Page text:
After getting into it with a bully played by Anthony Kiedis of the Red Hot Chili Peppers (seriously, but he’s credited as Cole Dammett, a name desperately in need of a comma and exclamation point), the principal forces both boys to run laps. I have to say, this would be an incredibly effective punishment for me, but it would force the principal to stick around until the next morning before I could complete the five-mile run what with all the puking breaks I’d have to take. The track coach stops by and sees Early zooming through his punishment. Thinking that good foot speed beats out a demonstrable record of insubordination, coach asks Early to try out for the team.
Early has all the talent in the world (although he lacks a “kick,” which I found confusing, since I assumed kicking was illegal in track and field), but he has a bad attitude. During the tryouts, he quits a race he can’t win because there is no point in running without victory. Despite this, Early manages to make the team as one of the two mile-runners, and immediately tarts breaking records. During this time, he completes the fastest transformation from plucky underdog to jock asshole and remains the record-holder amongst non-lycanthropes.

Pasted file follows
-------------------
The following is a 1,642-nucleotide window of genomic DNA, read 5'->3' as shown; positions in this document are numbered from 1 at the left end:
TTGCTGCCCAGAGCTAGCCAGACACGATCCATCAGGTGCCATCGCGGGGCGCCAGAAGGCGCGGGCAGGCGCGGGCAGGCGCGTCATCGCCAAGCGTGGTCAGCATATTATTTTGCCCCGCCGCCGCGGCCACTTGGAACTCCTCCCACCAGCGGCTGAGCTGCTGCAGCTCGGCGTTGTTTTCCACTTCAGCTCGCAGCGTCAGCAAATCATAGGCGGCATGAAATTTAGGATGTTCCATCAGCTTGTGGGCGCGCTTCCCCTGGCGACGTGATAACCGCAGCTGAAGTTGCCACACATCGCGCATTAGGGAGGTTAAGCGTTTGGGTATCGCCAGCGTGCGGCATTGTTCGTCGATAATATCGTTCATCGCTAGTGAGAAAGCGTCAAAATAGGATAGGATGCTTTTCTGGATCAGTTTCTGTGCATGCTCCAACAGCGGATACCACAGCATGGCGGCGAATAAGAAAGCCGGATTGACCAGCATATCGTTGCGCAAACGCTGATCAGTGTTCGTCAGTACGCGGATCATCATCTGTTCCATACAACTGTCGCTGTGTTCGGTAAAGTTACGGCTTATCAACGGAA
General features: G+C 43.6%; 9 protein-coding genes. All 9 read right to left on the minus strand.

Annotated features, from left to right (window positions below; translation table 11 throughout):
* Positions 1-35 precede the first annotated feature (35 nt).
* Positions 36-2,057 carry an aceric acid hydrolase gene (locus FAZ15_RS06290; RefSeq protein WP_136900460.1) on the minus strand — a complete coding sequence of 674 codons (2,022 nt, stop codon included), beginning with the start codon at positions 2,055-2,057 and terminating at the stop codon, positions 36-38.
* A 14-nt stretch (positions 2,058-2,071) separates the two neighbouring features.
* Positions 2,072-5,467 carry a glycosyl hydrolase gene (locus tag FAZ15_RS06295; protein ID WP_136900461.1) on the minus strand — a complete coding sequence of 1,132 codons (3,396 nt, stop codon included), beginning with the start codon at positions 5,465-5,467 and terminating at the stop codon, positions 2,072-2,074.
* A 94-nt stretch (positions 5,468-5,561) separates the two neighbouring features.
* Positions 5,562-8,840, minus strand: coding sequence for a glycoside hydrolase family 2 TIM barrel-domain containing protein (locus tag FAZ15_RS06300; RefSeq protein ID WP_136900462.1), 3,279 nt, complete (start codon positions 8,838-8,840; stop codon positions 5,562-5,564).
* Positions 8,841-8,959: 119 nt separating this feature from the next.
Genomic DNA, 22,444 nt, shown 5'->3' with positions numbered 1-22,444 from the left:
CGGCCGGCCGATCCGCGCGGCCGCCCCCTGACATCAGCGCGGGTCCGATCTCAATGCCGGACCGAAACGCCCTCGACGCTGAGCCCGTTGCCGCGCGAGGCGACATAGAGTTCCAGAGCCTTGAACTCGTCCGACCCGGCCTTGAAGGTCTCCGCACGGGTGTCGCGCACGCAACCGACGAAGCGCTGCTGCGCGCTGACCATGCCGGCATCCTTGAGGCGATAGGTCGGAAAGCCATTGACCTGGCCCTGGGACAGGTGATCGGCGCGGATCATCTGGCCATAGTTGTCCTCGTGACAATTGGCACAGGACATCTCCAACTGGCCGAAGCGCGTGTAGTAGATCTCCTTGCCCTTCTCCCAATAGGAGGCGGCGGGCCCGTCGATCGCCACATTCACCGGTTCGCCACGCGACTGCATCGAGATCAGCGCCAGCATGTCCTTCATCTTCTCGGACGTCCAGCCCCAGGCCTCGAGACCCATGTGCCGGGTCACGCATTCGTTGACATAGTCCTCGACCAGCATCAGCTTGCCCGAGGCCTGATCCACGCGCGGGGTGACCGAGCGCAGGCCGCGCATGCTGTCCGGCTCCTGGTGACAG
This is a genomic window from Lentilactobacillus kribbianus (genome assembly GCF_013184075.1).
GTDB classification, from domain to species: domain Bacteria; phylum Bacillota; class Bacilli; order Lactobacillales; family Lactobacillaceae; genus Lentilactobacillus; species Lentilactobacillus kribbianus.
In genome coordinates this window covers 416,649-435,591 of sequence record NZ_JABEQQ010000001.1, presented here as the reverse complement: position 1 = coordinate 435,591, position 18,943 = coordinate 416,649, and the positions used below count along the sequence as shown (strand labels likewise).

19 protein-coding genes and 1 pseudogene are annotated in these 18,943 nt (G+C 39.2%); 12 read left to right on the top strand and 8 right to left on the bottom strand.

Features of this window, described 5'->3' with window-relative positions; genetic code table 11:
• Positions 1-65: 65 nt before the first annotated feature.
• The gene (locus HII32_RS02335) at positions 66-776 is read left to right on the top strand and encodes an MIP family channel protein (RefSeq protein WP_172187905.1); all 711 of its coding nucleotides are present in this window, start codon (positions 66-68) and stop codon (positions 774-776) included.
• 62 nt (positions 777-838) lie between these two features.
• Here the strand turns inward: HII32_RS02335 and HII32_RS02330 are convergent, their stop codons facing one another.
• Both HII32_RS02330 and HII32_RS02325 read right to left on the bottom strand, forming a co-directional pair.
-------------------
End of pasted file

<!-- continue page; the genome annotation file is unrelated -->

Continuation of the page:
Early would never have had this opportunity to be an asshole without the help of his closest friend on the team, the other mile-runner Billy Patnell, a new arrival from Chicago. Billy strays uncomfortably close to Magical Negro territory, and my internal debate over whether or not he actually was turned out to be the liveliest part of my post-episode musing. What defines any stock character, from the Manic Pixie Dream Girl to the Magical Minority, is the lack of inner life. If a character exists solely as a sounding board for the privileged white protagonist, the character is a magical piece of cardboard. The Magical Negro also seems impervious to racism and in many cases tacitly supports the loathsome social order that rests on his back. This is where Billy breaks free of the mould. Billy mentions that he’s used to being picked on, and that people called him the n-word back in Chicago. This was clearly a different time. These days, even people who want to call black folks the n-word have to resort to coded language like “Kenyan,” “socialist,” or “community organizer.”